​A medical marijuana advocacy organization upped the ante on Tuesday, filing a lawsuit against the City of Los Angeles, saying that certain provisions in a recently adopted ordinance would shut down virtually all dispensaries in the city.

In order to comply with the local ordinance, passed by the City Council and signed by Mayor Antonio Villaraigosa on February 3, dispensaries must be located at least 1,000 feet from schools, parks, libraries, churches, and other so-called “sensitive uses,” and cannot abut or be across the street from any residence — which excludes almost all commercial areas in the city, according to patient advocacy group Americans for Safe Access.
Dispensaries in “sensitive” areas — which means almost all of them — are required to find a new location within seven days after the ordinance takes effect.
“The dispensary ordinance passed by the Los Angeles City Council might have been reasonable, if not for some onerous provisions,” said Joe Elford, chief counsel with ASA, who filed the lawsuit in Los Angeles Superior Court on Tuesday.

Ana Izquierdo, better known as La Reina de Mota (“the queen of marijuana” in Spanish) has been a longtime advocate for cannabis as a remedy for certain forms of trauma and other mental health diagnoses. Izquierdo herself has survived her own struggles, such as drug addiction in her early adult life and fighting homelessness for five years. After seeing how cannabis positively impacted her own life and personal battles, she decided to dive head-first into different avenues in Colorado’s new industry, from cannabis fashion to social responsibility with other cannabis industry leaders.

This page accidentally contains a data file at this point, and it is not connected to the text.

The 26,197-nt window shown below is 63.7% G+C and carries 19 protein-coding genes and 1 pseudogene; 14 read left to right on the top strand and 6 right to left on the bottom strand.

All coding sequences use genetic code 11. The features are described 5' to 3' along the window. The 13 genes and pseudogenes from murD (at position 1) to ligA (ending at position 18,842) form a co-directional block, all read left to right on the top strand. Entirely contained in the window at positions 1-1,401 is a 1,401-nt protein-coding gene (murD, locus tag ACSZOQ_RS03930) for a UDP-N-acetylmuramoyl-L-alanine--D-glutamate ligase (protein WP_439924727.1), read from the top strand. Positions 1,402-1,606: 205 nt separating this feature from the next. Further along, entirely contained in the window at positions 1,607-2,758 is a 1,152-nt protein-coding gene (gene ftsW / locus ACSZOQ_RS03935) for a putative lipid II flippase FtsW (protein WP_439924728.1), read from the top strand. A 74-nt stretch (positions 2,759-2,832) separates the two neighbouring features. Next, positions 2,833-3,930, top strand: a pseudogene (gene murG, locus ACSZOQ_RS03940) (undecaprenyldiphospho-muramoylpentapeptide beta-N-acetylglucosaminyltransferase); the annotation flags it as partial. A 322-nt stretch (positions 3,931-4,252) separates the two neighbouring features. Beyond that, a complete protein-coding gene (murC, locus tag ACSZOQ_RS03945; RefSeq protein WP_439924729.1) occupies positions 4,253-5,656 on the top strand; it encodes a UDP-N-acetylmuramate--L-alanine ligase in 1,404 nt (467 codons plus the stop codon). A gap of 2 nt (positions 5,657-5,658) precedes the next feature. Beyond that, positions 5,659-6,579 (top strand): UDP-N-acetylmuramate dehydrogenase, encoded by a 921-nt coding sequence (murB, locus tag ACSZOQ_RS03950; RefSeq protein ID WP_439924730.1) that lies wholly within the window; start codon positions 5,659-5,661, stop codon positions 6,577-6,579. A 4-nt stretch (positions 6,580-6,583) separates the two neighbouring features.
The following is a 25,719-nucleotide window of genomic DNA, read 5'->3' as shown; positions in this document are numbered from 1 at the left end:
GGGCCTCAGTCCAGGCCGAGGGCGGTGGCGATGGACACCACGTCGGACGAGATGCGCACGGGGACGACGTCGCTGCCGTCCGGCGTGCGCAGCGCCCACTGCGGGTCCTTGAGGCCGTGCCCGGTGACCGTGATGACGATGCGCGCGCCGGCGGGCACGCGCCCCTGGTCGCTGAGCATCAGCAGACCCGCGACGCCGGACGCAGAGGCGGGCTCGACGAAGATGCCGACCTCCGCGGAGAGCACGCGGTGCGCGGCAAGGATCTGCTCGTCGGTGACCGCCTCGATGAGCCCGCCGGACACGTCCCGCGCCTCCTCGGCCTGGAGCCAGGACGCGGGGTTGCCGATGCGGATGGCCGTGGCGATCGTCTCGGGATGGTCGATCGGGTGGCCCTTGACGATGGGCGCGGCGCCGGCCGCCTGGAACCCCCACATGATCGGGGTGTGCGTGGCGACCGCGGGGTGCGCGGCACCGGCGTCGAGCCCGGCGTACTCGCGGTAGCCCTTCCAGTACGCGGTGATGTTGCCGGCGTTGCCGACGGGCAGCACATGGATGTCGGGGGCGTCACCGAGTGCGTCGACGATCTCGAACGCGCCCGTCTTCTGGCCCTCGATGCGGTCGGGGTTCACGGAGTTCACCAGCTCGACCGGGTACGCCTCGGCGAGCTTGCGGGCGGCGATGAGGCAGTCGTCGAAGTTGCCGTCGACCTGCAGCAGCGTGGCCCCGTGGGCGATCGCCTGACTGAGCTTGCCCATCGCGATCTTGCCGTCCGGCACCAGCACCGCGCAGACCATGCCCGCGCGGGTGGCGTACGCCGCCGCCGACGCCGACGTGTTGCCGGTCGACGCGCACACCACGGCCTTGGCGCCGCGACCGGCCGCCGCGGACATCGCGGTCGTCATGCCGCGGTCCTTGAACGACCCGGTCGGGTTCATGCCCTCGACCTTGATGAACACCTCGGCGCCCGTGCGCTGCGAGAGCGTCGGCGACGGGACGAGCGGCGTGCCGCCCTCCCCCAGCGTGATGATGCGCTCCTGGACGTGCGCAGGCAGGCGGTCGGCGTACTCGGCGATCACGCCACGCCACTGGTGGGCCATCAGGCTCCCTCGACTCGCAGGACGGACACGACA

Izquierdo has used her role in cannabis to organize clothing kits for the homeless and provide aid to Puerto Rico with other cannabis leaders after the region was struck by hurricanes Maria and Irma. Now a YouTube channel host who gives advice to others struggling with addiction, Izquierdo hopes her story will inspire people who faced the same battles that she did while considering cannabis as a way to heal and find new communities of friends. We caught up with Izquierdo to learn more about what pulled her into the cannabis space, the challenges she’s faced as a woman in the industry, and how she’s used the plant to propel herself forward.